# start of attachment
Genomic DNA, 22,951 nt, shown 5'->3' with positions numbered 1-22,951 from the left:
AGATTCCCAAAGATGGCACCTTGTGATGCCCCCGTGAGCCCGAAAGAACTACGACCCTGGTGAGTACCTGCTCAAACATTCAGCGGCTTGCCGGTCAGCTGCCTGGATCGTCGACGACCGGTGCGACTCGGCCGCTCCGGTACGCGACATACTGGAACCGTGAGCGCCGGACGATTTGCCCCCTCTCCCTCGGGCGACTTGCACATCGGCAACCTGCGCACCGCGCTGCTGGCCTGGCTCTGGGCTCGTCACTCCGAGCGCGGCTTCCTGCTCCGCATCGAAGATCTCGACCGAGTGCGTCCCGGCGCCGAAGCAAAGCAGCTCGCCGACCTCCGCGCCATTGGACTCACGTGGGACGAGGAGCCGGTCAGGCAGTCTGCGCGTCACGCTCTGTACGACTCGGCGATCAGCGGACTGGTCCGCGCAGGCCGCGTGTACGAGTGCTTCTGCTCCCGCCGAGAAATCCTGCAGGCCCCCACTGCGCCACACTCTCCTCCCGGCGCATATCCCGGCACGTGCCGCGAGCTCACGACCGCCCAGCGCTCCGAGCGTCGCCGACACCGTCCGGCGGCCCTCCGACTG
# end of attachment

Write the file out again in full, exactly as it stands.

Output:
Genomic DNA, 22,951 nt, shown 5'->3' with positions numbered 1-22,951 from the left:
AGATTCCCAAAGATGGCACCTTGTGATGCCCCCGTGAGCCCGAAAGAACTACGACCCTGGTGAGTACCTGCTCAAACATTCAGCGGCTTGCCGGTCAGCTGCCTGGATCGTCGACGACCGGTGCGACTCGGCCGCTCCGGTACGCGACATACTGGAACCGTGAGCGCCGGACGATTTGCCCCCTCTCCCTCGGGCGACTTGCACATCGGCAACCTGCGCACCGCGCTGCTGGCCTGGCTCTGGGCTCGTCACTCCGAGCGCGGCTTCCTGCTCCGCATCGAAGATCTCGACCGAGTGCGTCCCGGCGCCGAAGCAAAGCAGCTCGCCGACCTCCGCGCCATTGGACTCACGTGGGACGAGGAGCCGGTCAGGCAGTCTGCGCGTCACGCTCTGTACGACTCGGCGATCAGCGGACTGGTCCGCGCAGGCCGCGTGTACGAGTGCTTCTGCTCCCGCCGAGAAATCCTGCAGGCCCCCACTGCGCCACACTCTCCTCCCGGCGCATATCCCGGCACGTGCCGCGAGCTCACGACCGCCCAGCGCTCCGAGCGTCGCCGACACCGTCCGGCGGCCCTCCGACTG